Fight over construction parking comes to City Hall

By Lizzie Johnson : sfchronicle – excerpt

Construction-only parking outside a building on Sacramento Street has frustrated neighbors for 15 years.

The brown wood shake building at the corner of Sacramento and Laurel streets hasn’t had many renovations in recent years. But that hasn’t stopped its owner from taking out multiple street parking permits.

In the past 15 years, the owner of the Goldberry Building in Presidio Heights has applied for and received at least 20 city construction parking permits. Yet little construction has been completed on the property since March 2000, records show. Plans to create a single-dwelling unit on the third floor and a garage have moved at a glacial pace, and multiple permits for the project have expired, city records show.

Meanwhile, the building owner and a contractor, Presidio Heights Restoration, have exploited a city loophole to use those parking spaces for their personal use, a half-dozen neighbors and city officials say. That’s because there are no limits to renewing the parking permits as long as construction is ongoing — even if it takes more than 15 years. Calls by The Chronicle to both building owner Margaret Rogerson and Presidio Heights Restoration were not returned.

Under new legislation pushed by Supervisor Mark Farrell, which the Board of Supervisors will take up next month, limits would be placed on renewing parking permits at the same address within a three-year period. It also gives officials more authority to deny permit renewals if a resident appears to be taking advantage of the system. If the legislation gets the majority vote, it would go into effect in about 10 weeks — and apply retroactively to the Presidio Heights property… (more)

The Solution to San Francisco’s Parking Problem isn’t What You Expect

by Noah Sanders : thebolditalic – excerpt

Let’s be frank: parking in San Francisco is a nightmare. We’re a dense city — more than 800,000 people on a seven by seven spit of land — with a surprisingly low number of on-street public parking spaces (265,000 as reported in 2010), and the quest to find an open slot for your vehicle can be one of the great frustrations of living in the City by the Bay. Parking isn’t a simple issue (nothing is in San Francisco), but according to the Examinercity supervisors Mark Farrell and Malia Cohen think a large part of our current parking crisis is due to ubiquitous construction parking permits. You’ve seen them: plasticky, red-and-white signs decreeing a rare stretch of available parking is reserved for the dualies and cement mixers of some massive construction project. Anyone who ignores the signs is asking for punishment. Now, supervisors Farrell and Cohen believe they have a solution: the Construction Parking Plan Law….

Potrero Hill Boosters president J.R. Eppler doesn’t see the Construction Parking Plan Law as an adequate solution to what he believes is a much bigger problem. Eppler says that parking problems caused by construction projects are just “a straw on the back of an already burdened camel.”…At the end of the day, “it’s not just a construction issue, “ Eppler says, it’s a complex parking issue that needs to be addressed with an equally comprehensive plan….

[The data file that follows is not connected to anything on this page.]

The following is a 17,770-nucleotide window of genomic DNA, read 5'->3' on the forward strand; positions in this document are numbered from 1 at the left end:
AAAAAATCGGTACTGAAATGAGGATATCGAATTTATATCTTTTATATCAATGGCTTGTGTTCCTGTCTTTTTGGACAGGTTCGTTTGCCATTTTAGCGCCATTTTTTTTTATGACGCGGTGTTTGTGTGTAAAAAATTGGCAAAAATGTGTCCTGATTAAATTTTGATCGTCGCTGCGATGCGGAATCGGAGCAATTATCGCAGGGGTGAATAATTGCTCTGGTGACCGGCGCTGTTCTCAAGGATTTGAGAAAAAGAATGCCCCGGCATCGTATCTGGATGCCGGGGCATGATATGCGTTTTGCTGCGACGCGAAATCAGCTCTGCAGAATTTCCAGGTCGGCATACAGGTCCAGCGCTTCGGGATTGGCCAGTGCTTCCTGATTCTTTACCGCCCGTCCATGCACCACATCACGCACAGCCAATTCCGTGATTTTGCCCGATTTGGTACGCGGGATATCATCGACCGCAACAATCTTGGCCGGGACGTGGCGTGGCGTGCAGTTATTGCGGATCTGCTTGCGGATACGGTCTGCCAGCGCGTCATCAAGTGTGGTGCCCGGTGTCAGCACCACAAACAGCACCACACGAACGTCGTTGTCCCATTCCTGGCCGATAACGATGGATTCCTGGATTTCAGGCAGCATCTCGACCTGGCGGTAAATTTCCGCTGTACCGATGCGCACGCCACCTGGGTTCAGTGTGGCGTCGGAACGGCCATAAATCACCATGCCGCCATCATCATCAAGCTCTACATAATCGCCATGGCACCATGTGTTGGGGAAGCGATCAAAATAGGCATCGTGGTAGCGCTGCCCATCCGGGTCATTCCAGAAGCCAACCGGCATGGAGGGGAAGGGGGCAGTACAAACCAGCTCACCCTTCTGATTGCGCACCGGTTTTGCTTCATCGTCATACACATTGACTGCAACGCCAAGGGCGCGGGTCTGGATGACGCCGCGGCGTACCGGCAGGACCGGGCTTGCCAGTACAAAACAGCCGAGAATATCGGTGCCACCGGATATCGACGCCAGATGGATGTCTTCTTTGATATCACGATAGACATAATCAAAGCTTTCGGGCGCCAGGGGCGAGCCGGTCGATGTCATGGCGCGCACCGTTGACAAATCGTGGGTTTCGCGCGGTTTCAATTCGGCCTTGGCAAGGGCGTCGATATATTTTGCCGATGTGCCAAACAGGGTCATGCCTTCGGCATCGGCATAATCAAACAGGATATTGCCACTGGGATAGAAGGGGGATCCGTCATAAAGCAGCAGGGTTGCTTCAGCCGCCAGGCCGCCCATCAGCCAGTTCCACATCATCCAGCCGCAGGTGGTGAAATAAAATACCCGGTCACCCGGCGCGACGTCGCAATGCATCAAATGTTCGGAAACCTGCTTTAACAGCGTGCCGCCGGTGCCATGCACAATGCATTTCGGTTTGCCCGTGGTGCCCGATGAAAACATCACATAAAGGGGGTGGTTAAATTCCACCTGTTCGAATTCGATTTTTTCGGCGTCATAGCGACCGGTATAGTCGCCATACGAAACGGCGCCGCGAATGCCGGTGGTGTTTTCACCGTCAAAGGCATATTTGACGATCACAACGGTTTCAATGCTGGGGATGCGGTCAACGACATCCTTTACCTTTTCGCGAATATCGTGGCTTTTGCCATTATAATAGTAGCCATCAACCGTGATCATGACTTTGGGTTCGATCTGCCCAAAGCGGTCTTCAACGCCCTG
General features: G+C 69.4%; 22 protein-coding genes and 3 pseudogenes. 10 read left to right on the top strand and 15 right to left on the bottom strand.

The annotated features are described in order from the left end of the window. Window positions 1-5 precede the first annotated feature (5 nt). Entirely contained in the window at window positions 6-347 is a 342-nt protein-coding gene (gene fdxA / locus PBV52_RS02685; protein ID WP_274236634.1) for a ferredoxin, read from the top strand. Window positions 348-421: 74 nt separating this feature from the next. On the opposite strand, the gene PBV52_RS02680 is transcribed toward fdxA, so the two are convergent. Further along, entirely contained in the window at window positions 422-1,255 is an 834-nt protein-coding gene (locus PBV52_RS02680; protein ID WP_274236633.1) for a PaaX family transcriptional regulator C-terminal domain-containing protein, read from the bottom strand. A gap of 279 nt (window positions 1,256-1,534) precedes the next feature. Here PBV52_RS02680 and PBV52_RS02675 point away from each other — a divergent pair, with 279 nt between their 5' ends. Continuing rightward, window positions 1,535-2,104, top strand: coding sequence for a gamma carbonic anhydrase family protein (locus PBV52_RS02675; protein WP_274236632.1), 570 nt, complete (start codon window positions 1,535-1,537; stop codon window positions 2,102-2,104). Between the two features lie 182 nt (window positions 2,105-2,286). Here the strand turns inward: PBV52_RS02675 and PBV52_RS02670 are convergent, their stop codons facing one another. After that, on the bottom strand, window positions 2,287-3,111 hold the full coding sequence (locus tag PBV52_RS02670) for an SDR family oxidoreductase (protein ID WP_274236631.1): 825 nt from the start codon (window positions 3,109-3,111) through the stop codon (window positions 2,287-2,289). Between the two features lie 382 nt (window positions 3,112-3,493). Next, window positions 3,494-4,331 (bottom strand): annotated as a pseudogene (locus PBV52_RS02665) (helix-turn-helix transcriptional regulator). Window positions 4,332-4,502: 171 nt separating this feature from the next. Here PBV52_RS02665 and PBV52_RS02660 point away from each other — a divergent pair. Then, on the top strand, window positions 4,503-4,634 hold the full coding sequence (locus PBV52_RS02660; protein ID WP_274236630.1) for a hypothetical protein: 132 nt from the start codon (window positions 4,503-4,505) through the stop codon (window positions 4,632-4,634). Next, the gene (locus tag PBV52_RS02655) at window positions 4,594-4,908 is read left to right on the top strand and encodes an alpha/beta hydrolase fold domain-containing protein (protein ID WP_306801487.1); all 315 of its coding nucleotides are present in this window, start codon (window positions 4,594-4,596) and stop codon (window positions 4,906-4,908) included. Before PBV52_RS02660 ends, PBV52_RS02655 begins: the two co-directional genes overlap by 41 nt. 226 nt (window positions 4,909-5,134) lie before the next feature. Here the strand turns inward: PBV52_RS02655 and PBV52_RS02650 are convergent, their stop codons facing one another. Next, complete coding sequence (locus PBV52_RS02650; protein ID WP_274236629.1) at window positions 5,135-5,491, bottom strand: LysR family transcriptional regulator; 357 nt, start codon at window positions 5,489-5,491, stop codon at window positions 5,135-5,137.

San Francisco is in the grip of some seriously complex growing pains, and though legislation like the Construction Parking Plan Law looks to address pieces of those problems, City Hall needs to start expanding its scope and hitting the full force of these issues head-on…. (more)

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S.F. building boom eats up street parking

By Vivian Ho : sfchronicle – excerpt

The sound of jackhammers and beeping tractors in many San Francisco neighborhoods is as common as the squawk of seagulls at AT&T Park or the rumble of F-line streetcars on Market Street.

But with every lurch of the city’s construction boom, a precious urban commodity disappears: street parking…

Gordon said the department approves about 1,000 new street-space permits a month. They vary in duration, and in whether they can be enforced only during work hours or 24 hours a day.

Public works, Gordon said, does not consider whether a permit request is being made in an area that has already lost parking spaces to other ongoing projects…

Supervisor Malia Cohen, who represents the southeast area of the city, said she’s been working with the city attorney’s office in recent months to draft legislation that would improve the construction parking permit system…

Her focus is on limiting the 24-hour parking permits so that residents can, at the very least, park overnight.

“I’m not interested in this current wholesale blanketed process of, ‘You want 24 hours? Here, have 24 hours,’” Cohen said. “And then when you’re driving around trying to find parking, you see a whole street free but you can’t park there.”

Cohen said she would also look into whether the city should limit the number of active permits in one small area.

Cohen introduced the drafting request last month, and hopes to have a piece of legislation by the end of November… (more)

Thanks to Supervisors Cohen for looking into the construction parking problem. One of the major causes of gridlock, other than street diets, is the double parked cars around construction sites. Many are not legal, but it is hard to tell unless you check. Thanks  for looking into this.